Corruption fuelling ivory trade in central Africa: study

September 7, 2017
Tens of thousands of elephants are killed every year for their ivory tusks, leading to a steep decline in numbers

Sophisticated international trafficking of ivory in central Africa is being fuelled by high levels of corruption, according to a report published Thursday.

The study by wildlife trade monitoring network Traffic said weak governance, corruption and shifting trade dynamics are seriously undermining efforts to control ivory trafficking throughout Cameroon, the Central African Republic, Congo-Brazzaville, the Democratic Republic of the Congo and Gabon.

It found that ivory trade in the region is shifting from an open domestic retail market to underground transactions, with a focus on the export of raw ivory to foreign markets, especially China.

"The report's findings show that open ivory markets in the region are disappearing, largely due to increased enforcement and competition with underground criminal networks," Traffic said.

"In its place, high-level corruption and poor governance are helping enable sophisticated international trade."

Current legislation in the five central African countries prohibits domestic ivory trade, with the exception of Cameroon.

However, according to the report there is a "loose and ambiguous interpretation of the law in all countries" and enforcement efforts are hampered by corruption often involving high-level government officials.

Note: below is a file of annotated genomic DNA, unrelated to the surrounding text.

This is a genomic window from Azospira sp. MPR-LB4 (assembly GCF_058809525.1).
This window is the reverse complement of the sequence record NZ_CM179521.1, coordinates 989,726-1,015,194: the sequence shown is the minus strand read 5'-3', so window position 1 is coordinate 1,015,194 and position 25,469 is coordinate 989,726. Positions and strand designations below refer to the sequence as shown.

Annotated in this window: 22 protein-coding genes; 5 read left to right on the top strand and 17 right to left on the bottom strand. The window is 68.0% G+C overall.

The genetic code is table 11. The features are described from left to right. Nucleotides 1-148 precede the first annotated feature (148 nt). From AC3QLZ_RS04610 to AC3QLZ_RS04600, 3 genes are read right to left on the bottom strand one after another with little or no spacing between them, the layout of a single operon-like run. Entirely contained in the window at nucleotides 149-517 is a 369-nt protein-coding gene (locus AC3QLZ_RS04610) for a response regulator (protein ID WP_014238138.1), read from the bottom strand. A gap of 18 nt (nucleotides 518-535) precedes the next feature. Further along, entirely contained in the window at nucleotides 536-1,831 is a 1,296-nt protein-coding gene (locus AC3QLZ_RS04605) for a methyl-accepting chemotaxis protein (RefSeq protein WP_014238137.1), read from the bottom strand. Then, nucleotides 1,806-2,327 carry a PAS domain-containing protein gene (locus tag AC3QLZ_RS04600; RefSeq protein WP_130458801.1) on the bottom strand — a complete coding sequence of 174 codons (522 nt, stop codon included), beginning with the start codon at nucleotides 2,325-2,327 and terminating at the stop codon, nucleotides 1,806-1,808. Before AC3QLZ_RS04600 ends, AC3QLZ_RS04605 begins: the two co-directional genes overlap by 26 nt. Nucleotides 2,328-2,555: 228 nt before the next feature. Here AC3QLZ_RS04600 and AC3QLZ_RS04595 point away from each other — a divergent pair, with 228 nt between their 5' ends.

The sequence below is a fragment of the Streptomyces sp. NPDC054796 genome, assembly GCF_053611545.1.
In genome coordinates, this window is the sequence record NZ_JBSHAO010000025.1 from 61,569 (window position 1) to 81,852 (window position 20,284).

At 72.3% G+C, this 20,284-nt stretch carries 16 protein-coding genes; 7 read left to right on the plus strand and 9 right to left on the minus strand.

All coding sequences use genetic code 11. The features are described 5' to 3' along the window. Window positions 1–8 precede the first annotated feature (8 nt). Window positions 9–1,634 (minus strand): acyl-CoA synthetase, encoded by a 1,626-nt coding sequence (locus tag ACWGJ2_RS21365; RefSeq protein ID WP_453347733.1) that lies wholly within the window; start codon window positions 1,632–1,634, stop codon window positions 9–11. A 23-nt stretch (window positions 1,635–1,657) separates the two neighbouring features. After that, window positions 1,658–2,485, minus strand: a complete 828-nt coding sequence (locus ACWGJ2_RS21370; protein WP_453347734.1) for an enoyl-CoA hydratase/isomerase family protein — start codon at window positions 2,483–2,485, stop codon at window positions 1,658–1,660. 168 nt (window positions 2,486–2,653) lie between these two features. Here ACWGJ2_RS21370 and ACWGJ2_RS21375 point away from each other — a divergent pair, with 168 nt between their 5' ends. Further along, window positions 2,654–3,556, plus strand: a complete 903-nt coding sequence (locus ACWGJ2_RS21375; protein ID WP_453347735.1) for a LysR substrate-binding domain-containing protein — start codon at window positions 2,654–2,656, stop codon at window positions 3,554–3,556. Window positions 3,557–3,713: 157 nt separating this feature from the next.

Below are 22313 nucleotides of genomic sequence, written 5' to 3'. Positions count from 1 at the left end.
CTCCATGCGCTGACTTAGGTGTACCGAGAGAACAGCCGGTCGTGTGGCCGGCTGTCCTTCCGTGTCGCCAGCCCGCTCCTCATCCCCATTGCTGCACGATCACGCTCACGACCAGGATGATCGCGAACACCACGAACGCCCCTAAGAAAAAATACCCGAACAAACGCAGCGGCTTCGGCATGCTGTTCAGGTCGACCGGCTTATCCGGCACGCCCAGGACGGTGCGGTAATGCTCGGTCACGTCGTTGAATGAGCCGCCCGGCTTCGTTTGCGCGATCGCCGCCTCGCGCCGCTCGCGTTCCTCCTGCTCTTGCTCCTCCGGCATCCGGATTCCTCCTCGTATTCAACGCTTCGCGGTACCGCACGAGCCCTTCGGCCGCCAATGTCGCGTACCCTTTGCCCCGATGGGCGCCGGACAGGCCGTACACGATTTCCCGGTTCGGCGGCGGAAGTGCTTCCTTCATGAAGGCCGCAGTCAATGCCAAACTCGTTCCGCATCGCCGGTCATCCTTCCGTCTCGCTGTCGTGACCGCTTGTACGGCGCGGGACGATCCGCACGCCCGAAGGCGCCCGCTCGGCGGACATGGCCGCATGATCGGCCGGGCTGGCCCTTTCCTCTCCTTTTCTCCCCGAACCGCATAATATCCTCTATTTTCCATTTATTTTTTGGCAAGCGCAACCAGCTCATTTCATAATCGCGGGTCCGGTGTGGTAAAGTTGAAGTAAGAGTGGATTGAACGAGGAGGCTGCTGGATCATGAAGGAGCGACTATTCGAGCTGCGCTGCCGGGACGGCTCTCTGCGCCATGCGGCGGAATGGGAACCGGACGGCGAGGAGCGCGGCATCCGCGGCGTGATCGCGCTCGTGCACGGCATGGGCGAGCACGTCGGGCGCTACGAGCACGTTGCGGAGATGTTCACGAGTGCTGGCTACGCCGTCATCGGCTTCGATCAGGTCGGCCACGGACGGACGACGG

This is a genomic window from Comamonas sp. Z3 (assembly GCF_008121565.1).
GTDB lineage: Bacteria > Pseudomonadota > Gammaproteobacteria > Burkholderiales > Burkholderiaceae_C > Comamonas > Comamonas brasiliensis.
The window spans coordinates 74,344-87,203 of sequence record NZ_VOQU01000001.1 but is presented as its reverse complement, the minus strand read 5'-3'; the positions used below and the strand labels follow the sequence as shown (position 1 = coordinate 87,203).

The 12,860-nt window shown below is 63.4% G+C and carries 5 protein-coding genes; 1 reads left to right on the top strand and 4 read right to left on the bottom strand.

It also blamed insufficient human and financial resources, mismanagement and weak political will.

The report said a common theme heard throughout the region were allegations concerning Chinese citizens operating within organised criminal networks as key actors in the ivory trade.

In 2014/2015, 80 percent of foreign buyers were ethnic Asians, especially Chinese but also Malaysians and Vietnamese.

It is estimated that about 20,000 elephants are killed every year for their ivory tusks, leading to a steep decline in numbers.

The international trade in ivory was outlawed in 1989.

Traffic said the report, supported by conservation organisation the WWF, is the first comprehensive assessment of ivory trade in the region in nearly two decades.

Investigators posed as buyers at ivory markets and workshops throughout the Congo Basin in 2007, 2009, 2014 and 2015.

Paulinus Ngeh, director of Traffic in central Africa, said regional governments must ramp up efforts to implement their commitments to stop elephant poaching and illegal ivory trade.

Explore further: Hope for elephants as ivory prices fall: conservation group

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